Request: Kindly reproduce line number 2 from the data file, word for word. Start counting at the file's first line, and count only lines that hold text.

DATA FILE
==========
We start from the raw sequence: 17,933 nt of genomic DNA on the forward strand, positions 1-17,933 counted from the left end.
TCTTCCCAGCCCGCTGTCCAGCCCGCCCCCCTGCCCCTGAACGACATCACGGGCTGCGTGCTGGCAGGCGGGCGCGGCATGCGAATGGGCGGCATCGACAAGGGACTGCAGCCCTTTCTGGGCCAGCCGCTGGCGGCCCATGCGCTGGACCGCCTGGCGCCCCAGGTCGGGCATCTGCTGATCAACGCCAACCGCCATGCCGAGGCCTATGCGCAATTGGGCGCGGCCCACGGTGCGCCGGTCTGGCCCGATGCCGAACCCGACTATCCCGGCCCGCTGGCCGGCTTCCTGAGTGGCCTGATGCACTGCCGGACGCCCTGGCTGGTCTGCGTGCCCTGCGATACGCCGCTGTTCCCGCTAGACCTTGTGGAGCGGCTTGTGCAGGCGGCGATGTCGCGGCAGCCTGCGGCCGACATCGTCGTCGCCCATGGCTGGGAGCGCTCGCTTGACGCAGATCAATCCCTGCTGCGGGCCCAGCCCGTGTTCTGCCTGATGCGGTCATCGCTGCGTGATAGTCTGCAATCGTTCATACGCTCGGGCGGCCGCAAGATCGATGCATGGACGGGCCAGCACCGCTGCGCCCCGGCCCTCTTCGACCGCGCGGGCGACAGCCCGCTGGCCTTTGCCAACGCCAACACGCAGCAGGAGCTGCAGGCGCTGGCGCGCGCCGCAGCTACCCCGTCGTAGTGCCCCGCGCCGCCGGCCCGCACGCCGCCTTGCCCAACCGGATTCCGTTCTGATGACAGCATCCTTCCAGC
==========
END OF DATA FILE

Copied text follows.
TCTTCCCAGCCCGCTGTCCAGCCCGCCCCCCTGCCCCTGAACGACATCACGGGCTGCGTGCTGGCAGGCGGGCGCGGCATGCGAATGGGCGGCATCGACAAGGGACTGCAGCCCTTTCTGGGCCAGCCGCTGGCGGCCCATGCGCTGGACCGCCTGGCGCCCCAGGTCGGGCATCTGCTGATCAACGCCAACCGCCATGCCGAGGCCTATGCGCAATTGGGCGCGGCCCACGGTGCGCCGGTCTGGCCCGATGCCGAACCCGACTATCCCGGCCCGCTGGCCGGCTTCCTGAGTGGCCTGATGCACTGCCGGACGCCCTGGCTGGTCTGCGTGCCCTGCGATACGCCGCTGTTCCCGCTAGACCTTGTGGAGCGGCTTGTGCAGGCGGCGATGTCGCGGCAGCCTGCGGCCGACATCGTCGTCGCCCATGGCTGGGAGCGCTCGCTTGACGCAGATCAATCCCTGCTGCGGGCCCAGCCCGTGTTCTGCCTGATGCGGTCATCGCTGCGTGATAGTCTGCAATCGTTCATACGCTCGGGCGGCCGCAAGATCGATGCATGGACGGGCCAGCACCGCTGCGCCCCGGCCCTCTTCGACCGCGCGGGCGACAGCCCGCTGGCCTTTGCCAACGCCAACACGCAGCAGGAGCTGCAGGCGCTGGCGCGCGCCGCAGCTACCCCGTCGTAGTGCCCCGCGCCGCCGGCCCGCACGCCGCCTTGCCCAACCGGATTCCGTTCTGATGACAGCATCCTTCCAGC